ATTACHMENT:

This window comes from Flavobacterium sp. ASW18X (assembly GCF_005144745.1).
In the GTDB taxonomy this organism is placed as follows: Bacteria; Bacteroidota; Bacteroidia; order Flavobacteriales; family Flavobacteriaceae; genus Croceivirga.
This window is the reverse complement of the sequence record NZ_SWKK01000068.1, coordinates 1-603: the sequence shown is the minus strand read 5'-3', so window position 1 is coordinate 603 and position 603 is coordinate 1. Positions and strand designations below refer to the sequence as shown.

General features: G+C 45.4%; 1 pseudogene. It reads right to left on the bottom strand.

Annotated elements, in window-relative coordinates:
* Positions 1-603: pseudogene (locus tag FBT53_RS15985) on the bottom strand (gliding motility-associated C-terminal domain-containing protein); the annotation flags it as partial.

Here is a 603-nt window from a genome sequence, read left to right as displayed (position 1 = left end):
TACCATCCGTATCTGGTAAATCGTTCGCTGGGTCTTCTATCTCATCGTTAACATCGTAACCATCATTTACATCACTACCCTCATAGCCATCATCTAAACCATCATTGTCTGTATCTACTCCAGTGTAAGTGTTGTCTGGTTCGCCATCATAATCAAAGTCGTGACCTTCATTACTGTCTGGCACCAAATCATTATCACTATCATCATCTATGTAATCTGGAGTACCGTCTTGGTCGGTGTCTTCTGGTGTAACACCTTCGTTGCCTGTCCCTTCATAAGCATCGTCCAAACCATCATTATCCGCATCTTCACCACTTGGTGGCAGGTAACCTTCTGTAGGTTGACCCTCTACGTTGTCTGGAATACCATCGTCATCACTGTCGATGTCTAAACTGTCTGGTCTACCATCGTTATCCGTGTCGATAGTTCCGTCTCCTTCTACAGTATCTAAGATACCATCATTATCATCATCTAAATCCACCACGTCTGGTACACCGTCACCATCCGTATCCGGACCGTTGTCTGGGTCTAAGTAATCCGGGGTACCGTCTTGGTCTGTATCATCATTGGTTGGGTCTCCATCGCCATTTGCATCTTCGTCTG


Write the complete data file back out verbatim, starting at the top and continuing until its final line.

This window comes from Flavobacterium sp. ASW18X (assembly GCF_005144745.1).
In the GTDB taxonomy this organism is placed as follows: Bacteria; Bacteroidota; Bacteroidia; order Flavobacteriales; family Flavobacteriaceae; genus Croceivirga.
This window is the reverse complement of the sequence record NZ_SWKK01000068.1, coordinates 1-603: the sequence shown is the minus strand read 5'-3', so window position 1 is coordinate 603 and position 603 is coordinate 1. Positions and strand designations below refer to the sequence as shown.

General features: G+C 45.4%; 1 pseudogene. It reads right to left on the bottom strand.

Annotated elements, in window-relative coordinates:
* Positions 1-603: pseudogene (locus tag FBT53_RS15985) on the bottom strand (gliding motility-associated C-terminal domain-containing protein); the annotation flags it as partial.

Here is a 603-nt window from a genome sequence, read left to right as displayed (position 1 = left end):
TACCATCCGTATCTGGTAAATCGTTCGCTGGGTCTTCTATCTCATCGTTAACATCGTAACCATCATTTACATCACTACCCTCATAGCCATCATCTAAACCATCATTGTCTGTATCTACTCCAGTGTAAGTGTTGTCTGGTTCGCCATCATAATCAAAGTCGTGACCTTCATTACTGTCTGGCACCAAATCATTATCACTATCATCATCTATGTAATCTGGAGTACCGTCTTGGTCGGTGTCTTCTGGTGTAACACCTTCGTTGCCTGTCCCTTCATAAGCATCGTCCAAACCATCATTATCCGCATCTTCACCACTTGGTGGCAGGTAACCTTCTGTAGGTTGACCCTCTACGTTGTCTGGAATACCATCGTCATCACTGTCGATGTCTAAACTGTCTGGTCTACCATCGTTATCCGTGTCGATAGTTCCGTCTCCTTCTACAGTATCTAAGATACCATCATTATCATCATCTAAATCCACCACGTCTGGTACACCGTCACCATCCGTATCCGGACCGTTGTCTGGGTCTAAGTAATCCGGGGTACCGTCTTGGTCTGTATCATCATTGGTTGGGTCTCCATCGCCATTTGCATCTTCGTCTG